wished to called the attention of their Lordships more particularly to the address, in order that they might see whether they were about to do anything or nothing except to acknowledge the gracious message from her Majesty. What, then, did the address say? It assured her Majesty, that their Lordships would take every opportunity of showing their dutiful attachment to her Majesty's royal person and family, and that they would heartily concur in giving effect to the object of her gracious Majesty's message, that object being to make a further provision for supporting the dignity of the Duchess of Kent, such increased provision being rendered necessary in consequence of her Royal Highness being placed in the situation of Queen mother. That was the meaning of the address. Now, if the address went merely to express their Lordship's dutiful attachment to her Majesty's royal person and family, to return her thanks for her gracious message, and to declare their desire to contribute in every way to the dignity of the Crown which her Majesty wore, and to the comfort of the family to which she belonged, and of which she was the head, no person for a moment could object to such an address, because it pledged the House to nothing specific. If the address, however, taken in connexion with the message, were to be considered as pledging the House to concur in whatever measure might be sent up to it from the other House for an increased provision for the Duchess of Kent, it was his opinion that their Lordships should pause until they knew the effect of their acquiescence, and what the other House was inclined to grant. Some might say that the proposed grant was too little—that it was not sufficient to accomplish its purpose; but on the other hand, it was possible, in the present state of parties, that there might be a conflict of rivalry between them—that they might wish to outbid each other in the disposal of the income of the public, to show their loyalty, and in that case a proposition might come up, which probably one or two, and he would not say more than one or two, of their Lordships, might think excessive. The address, if carried, pledged the House to whatever was sent up from the other House. Now, in his opinion, it was necessary that that should be modified. He spoke with great diffidence on this subject. He had not the remotest idea of objecting to what had been so well expressed by the noble Duke. He felt with their Lordships, and with a large proportion of the nation, if not with the whole nation, the merits, the high merits of the illustrious personage of whom the noble Duke had spoken. Ever since she arrived in this country, but above all, time she was deprived of the comfort and assistance of her Royal husband, she had been placed in a peculiar situation, in a situation also of the utmost importance. During that period her conduct had been above all censure—it had been out of the reach of censure—and beyond all panegyric. Nevertheless, as they were not assembled to pass compliments on any personage, however exalted, they ought (if they did not meet as a mere matter of formality) before they pledged themselves to an increase of income, as necessary, to be satisfied as to the particulars of the case. He conceived, that they ought, in the first instance to know what was the present amount of the Duchess of Kent's income. He believed that he might venture to ask their Lordships whether they were aware of the amount of that income, without any chance of receiving a satisfactory answer. Looking at the Acts of Parliament connected with this subject, particularly that of 1831, it was difficult to say whether that income was 16,000l. a-year, or 22,000l. a-year, He knew, that in at once acceding to the address now before them, their Lordships would feel that they were discharging a most pleasing duty. It was, therefore, exceedingly painful to him to be forced, by the absence of information, into the present line of observation which was likely to be misrepresented, as misrepresented it assuredly would be. He was well aware of the universal and ardent desire which prevailed to make the grant as liberal as possible, and therefore, he repealed, he felt great pain in making these observations. But still no consideration should prevent him from performing an imperative duty. Well, then, he found that the letter of the Act of 1831 limited the grant to her Royal Highness to 16,000l. a-year. A sum of 4,000l. was then added to the income of 12,000l., which she previously enjoyed for her own life, and 6,000l. during the life of herself and her illustrious daughter, in consideration of the expense arising out of her daughter's education. The words of the Act confined the last-mentioned grant to the period "during which the Princess Victoria should continue to occasion additional expense." So long it was enacted should this grant of 6,000l. be continued. Such was the letter of the Act, whatever might be said of its spirit. The additional expense had now, however, ceased, and they ought, he conceived, to take into consideration that sum of 6,000l. a-year as if it were now to be added to the original income. He was very far from saying that this would be a sufficient provision. It might be completely insufficient. For ought he knew, an increase very much beyond that income might be necessary. But, nevertheless, he should wish to know why they should at once pledge themselves to the affirmative of the present proposition. They ought to consider, whether if they agreed to the address now before them, they could hereafter draw back if they were so disposed, in consequence of what might be proposed elsewhere, and say that the 6,000l. a-year to which he had already adverted was, though not exactly in form, an actual addition, for all that, to her Royal Highness's income as originally fixed. He should not he surprised if the civil list were voted quite independently of the revenues of the duchies of Cornwall and Lancaster. If so, surely it was right that Parliament should first know something about the amount and nature of these revenues. He thought although this House was by the constitution of the country restricted to the mere "yea," or "nay" on money bills, that they should, at all events, inquire into the framework of the proposed arrangement, so that the House might not pledge itself to any declaration upon the subject before being fully acquainted with it. If a grant had been asked for any of the princes of the blood—for instance, during the reign of George 3rd., before the civil list had been arranged—it would have been said, "How can we legislate in the dark upon this matter before we know what provision may he made in the civil list, and which may supersede the necessity of any Parliamentary grant?" Why, then, should they be called on to act differently in this instance, when they were about to make an additional provision for the Queen-mother?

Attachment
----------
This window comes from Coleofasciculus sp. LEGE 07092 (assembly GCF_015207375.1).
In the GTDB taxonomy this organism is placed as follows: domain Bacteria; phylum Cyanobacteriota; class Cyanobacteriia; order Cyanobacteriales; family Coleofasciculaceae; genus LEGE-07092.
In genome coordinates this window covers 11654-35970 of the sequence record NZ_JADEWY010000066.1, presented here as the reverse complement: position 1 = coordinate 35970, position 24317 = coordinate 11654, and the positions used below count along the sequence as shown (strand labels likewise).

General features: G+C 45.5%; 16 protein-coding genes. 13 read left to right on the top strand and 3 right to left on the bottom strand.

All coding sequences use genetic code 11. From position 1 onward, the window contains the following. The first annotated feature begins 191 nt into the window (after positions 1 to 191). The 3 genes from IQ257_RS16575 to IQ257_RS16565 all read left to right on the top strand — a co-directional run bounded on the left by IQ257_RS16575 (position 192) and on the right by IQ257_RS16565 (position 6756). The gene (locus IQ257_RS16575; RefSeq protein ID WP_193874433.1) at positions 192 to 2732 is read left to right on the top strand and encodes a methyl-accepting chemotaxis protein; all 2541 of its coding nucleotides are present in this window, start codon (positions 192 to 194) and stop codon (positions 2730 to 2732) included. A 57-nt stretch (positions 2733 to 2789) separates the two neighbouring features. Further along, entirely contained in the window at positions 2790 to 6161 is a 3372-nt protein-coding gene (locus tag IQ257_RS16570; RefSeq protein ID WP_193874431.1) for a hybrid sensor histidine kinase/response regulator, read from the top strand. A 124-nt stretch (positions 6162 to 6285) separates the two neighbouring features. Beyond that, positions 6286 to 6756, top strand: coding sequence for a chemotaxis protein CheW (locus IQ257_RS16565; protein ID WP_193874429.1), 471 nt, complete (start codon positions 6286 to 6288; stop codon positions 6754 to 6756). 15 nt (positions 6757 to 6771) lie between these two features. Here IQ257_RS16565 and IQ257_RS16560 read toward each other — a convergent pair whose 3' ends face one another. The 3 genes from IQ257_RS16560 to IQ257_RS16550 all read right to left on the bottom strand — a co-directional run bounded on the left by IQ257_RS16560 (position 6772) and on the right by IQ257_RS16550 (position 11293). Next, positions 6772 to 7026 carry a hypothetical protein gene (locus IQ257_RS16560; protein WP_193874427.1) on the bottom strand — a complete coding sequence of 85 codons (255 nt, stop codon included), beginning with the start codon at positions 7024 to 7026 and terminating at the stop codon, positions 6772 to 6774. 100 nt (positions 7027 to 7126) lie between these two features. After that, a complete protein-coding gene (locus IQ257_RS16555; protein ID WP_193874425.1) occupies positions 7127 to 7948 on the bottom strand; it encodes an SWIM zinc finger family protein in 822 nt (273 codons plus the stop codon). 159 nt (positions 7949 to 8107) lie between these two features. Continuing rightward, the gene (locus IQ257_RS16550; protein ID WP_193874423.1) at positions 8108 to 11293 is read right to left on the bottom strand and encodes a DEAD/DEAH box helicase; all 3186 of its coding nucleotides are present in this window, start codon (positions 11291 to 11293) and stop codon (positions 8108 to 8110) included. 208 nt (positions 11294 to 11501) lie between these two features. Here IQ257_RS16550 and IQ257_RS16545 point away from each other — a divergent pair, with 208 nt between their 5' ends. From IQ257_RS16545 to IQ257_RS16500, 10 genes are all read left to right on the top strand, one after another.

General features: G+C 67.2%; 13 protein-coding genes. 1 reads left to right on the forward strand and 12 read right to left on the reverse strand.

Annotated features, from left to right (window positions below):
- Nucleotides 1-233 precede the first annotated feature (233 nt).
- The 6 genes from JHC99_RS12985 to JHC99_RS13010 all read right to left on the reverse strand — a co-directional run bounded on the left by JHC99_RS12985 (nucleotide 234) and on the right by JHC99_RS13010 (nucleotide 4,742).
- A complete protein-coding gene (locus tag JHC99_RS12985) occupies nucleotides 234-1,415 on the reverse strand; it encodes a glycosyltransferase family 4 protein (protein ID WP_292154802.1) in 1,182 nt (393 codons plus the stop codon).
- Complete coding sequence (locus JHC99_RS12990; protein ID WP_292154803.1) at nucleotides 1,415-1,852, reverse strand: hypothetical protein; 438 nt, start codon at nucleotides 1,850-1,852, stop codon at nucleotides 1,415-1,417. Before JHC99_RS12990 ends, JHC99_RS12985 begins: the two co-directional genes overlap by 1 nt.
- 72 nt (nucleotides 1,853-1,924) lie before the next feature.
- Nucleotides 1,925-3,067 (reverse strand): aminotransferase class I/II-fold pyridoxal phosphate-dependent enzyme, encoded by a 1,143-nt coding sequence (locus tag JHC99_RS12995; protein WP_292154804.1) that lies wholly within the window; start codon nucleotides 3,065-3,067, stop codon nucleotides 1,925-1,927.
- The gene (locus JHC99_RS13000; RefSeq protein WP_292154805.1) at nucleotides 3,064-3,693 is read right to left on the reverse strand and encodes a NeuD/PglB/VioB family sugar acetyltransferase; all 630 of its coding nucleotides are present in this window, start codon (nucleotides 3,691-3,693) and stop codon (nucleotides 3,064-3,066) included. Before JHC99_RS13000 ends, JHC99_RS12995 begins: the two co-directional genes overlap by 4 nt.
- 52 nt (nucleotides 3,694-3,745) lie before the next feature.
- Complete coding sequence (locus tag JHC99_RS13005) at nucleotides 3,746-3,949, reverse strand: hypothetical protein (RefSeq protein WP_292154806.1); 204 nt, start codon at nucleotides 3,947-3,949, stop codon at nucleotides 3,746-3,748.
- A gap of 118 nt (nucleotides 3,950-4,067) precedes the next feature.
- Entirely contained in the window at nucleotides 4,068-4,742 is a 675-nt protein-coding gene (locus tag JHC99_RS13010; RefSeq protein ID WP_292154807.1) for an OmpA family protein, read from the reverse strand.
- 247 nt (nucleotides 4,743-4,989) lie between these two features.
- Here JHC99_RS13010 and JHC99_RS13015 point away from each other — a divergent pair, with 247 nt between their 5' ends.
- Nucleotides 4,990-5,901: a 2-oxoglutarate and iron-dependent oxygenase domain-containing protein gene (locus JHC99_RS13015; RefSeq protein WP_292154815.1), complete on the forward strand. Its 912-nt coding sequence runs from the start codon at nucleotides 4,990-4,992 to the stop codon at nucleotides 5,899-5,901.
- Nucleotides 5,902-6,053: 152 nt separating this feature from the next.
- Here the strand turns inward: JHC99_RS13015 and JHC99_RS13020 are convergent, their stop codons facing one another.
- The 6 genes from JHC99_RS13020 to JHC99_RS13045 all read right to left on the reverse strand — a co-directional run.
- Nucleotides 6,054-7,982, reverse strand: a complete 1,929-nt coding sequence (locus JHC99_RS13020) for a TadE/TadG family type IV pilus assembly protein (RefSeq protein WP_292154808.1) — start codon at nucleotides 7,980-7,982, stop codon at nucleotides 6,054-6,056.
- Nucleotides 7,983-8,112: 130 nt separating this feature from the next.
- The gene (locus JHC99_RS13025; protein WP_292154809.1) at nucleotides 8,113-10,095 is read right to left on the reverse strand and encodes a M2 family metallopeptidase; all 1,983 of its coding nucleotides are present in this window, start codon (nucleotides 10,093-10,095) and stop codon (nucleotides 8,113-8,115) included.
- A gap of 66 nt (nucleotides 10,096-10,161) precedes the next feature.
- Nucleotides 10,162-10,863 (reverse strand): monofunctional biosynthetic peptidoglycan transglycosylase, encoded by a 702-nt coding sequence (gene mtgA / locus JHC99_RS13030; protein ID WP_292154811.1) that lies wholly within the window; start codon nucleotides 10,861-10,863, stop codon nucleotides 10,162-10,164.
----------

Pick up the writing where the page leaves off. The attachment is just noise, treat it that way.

Not Queen-mother—the mother of the Queen.